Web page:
'Got Milk?' Kellogg's Labonte Hopes to Quench Thirst For Success With Win at Chicago JOLIET, Ill., July 10 -- In 1993, Terry Labonte(R) was driving a black and white Chevrolet in NASCAR's premier series, adorned with the number 14 and the...
'Got Milk?' Kellogg's Labonte Hopes to Quench Thirst For Success With Win at Chicago
JOLIET, Ill., July 10 -- In 1993, Terry Labonte(R) was driving a black and white Chevrolet in NASCAR's premier series, adorned with the number 14 and the familiar red Kellogg's script on the sides of the racecar.
Now in the 10th year of his partnership with the Michigan-based cereal maker, Labonte will once again be driving a black and white Chevrolet. The number has changed from 14 to 5. And with the Kellogg's(TM) Racing Team set to unveil its special "got milk?" #5 Chevrolet at Chicagoland Speedway, Labonte's sleek black Monte Carlo has been splashed with a certain cool, white liquid well-suited for building energy before a race and quenching his thirst afterwards.
The July 14 Tropicana 400 will mark the halfway point of the 2002 NASCAR schedule and is the second of 20 straight weekends of competition that will carry Labonte and his rivals through to the conclusion of the season.
"We're excited about this partnership with America's dairy farmers and we expect to have plenty of their favorite beverage to drink in Victory Lane," said Jeff Montie, president, Kellogg Morning Foods Division.
America's dairy farmers and the got milk? advertising campaign have been featured on Labonte's racecars throughout the current season. The rear bumper and television panel have been asking that now-famous question since the year opened in Daytona Beach, Fla. The logo has moved to the hood and sides of the #5 Kellogg's(TM) Chevrolet for the Chicago race only.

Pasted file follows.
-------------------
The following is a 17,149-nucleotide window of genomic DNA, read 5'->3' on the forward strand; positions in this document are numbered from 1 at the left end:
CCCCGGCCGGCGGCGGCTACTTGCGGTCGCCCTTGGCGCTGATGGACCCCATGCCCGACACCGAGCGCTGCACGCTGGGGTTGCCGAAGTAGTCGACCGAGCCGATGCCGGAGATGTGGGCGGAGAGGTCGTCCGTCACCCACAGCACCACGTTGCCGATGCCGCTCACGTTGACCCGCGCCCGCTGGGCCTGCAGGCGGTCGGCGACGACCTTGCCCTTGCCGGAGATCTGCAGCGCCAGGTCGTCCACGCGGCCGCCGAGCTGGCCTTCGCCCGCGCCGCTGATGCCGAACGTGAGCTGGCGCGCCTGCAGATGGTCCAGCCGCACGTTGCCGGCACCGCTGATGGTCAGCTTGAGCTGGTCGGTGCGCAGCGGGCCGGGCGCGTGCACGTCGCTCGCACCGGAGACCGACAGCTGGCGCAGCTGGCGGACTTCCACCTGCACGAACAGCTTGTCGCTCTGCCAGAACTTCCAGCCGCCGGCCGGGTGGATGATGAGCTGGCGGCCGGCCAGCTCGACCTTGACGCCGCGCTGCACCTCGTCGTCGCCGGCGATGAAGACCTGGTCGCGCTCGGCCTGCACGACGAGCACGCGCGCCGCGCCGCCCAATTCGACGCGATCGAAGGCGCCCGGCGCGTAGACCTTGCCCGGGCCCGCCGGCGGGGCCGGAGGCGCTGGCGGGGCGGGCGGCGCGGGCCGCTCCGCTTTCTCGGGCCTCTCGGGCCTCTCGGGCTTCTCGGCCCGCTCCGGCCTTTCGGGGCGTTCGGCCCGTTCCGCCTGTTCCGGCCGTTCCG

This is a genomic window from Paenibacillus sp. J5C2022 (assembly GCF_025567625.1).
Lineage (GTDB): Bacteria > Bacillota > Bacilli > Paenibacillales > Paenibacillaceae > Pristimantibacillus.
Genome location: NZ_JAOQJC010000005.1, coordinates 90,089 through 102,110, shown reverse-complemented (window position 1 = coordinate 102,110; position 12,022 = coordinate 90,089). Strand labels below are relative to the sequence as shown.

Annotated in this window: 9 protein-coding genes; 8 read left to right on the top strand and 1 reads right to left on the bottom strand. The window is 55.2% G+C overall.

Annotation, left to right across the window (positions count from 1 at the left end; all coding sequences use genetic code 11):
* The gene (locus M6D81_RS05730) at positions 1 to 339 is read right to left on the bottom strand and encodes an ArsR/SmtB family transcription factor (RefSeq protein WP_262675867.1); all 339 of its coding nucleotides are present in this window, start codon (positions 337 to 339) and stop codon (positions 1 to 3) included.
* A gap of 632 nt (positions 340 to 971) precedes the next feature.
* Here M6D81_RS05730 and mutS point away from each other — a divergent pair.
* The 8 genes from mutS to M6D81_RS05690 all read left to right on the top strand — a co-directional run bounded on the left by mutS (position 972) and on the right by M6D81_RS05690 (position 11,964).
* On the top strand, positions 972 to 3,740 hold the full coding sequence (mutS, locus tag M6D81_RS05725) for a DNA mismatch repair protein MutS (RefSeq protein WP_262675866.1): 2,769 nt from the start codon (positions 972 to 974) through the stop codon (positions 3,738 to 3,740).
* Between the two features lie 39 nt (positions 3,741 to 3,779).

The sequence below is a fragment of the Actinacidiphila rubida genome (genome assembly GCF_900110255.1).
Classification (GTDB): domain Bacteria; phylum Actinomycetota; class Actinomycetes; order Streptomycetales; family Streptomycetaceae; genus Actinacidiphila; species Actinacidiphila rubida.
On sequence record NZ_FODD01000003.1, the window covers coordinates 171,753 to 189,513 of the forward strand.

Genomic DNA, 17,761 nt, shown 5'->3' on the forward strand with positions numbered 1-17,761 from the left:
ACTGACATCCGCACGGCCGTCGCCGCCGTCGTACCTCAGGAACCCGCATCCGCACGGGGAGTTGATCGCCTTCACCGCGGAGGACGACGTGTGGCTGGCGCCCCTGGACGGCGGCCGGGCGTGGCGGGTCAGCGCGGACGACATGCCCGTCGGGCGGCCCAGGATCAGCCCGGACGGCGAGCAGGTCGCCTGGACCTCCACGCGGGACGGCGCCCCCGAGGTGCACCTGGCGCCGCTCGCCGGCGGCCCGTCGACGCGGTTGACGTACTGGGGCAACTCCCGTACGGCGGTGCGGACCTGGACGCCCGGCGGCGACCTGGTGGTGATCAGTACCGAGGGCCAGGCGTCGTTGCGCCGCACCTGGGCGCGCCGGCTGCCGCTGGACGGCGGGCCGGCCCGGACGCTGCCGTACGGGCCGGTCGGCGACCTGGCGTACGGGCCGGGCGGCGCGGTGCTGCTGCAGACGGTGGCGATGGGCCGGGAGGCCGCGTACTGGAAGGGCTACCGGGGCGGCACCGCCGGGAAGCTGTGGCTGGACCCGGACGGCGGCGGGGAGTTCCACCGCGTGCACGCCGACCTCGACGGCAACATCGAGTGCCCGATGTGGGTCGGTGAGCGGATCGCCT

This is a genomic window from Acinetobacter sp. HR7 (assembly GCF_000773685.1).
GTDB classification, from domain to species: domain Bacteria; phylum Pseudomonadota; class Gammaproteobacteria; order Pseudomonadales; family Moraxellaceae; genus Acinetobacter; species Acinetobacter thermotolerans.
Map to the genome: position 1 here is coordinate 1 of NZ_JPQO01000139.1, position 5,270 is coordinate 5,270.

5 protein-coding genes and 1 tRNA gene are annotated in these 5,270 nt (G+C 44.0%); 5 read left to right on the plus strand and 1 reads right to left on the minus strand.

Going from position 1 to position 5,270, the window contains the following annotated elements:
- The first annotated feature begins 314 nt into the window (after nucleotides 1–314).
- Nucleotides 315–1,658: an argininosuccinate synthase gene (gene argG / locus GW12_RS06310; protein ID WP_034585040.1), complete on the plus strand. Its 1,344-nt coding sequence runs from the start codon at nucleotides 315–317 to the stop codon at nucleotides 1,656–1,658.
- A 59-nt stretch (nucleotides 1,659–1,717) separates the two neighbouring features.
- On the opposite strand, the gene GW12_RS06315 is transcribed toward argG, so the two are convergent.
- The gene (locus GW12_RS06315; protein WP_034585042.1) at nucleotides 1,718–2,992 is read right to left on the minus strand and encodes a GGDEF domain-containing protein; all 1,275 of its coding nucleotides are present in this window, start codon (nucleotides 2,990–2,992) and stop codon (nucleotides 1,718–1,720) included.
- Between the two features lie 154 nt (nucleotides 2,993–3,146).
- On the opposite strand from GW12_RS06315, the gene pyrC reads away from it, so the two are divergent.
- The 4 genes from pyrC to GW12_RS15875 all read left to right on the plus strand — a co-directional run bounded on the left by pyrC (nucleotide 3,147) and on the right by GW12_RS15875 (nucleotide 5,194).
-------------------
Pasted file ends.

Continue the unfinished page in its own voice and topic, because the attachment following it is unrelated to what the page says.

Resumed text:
It's Labonte's second visit to this 1.5-mile oval located some 30 miles southwest of the Windy City.
Labonte struggled in last year's inaugural race here, finishing 25th -- one lap down to rookie winner Kevin Harvick.
"We'll be a lot better this time," he said. "We've built a lot of new cars this year and the chassis we have entered in Chicago has been one of the best pieces in that inventory. It's run well in Atlanta, Texas and Charlotte; tracks that all have some of the same characteristics as Chicago."
Indeed, Chassis #225 has yielded some of Labonte's most solid finishes this season ... 14th in Atlanta, 10th at Texas and 12th in Charlotte, N.C.
"We're this close," he points out, holding his thumb and index finger slightly apart, "to making a good racecar a great racecar. We learned a lot about this chassis in Charlotte (late May) and that's going to make us even stronger in Chicago."
As the two-time champion motors toward the mid-point of the 2002 schedule, Labonte is working his way back to a spot among the Top 10 in the point standings. After sinking to 26th place following the Las Vegas, Nev., race March 3, he's rallied back to 17th -- nine spots higher than he was at this point a year ago. Labonte trails 15th-place Dale Earnhardt Jr. by only 78 points and is 270 behind 10th-place Kurt Busch.
Labonte reached another career milestone by passing the $28 million mark in winnings with his third-place finish June 23 in Sonoma, Calif.
The second running of the Tropicana 400 is scheduled to start shortly after 2:30 p.m. (EDT) on Sunday, July 14 and will be televised live by NBC, with the radio broadcast on the Motor Racing Network.
Now in his 10th year behind the wheel of the Kellogg's Chevrolet, Labonte stands seventh on the all-time money-winning list and is a two-time series champion with 21 career victories.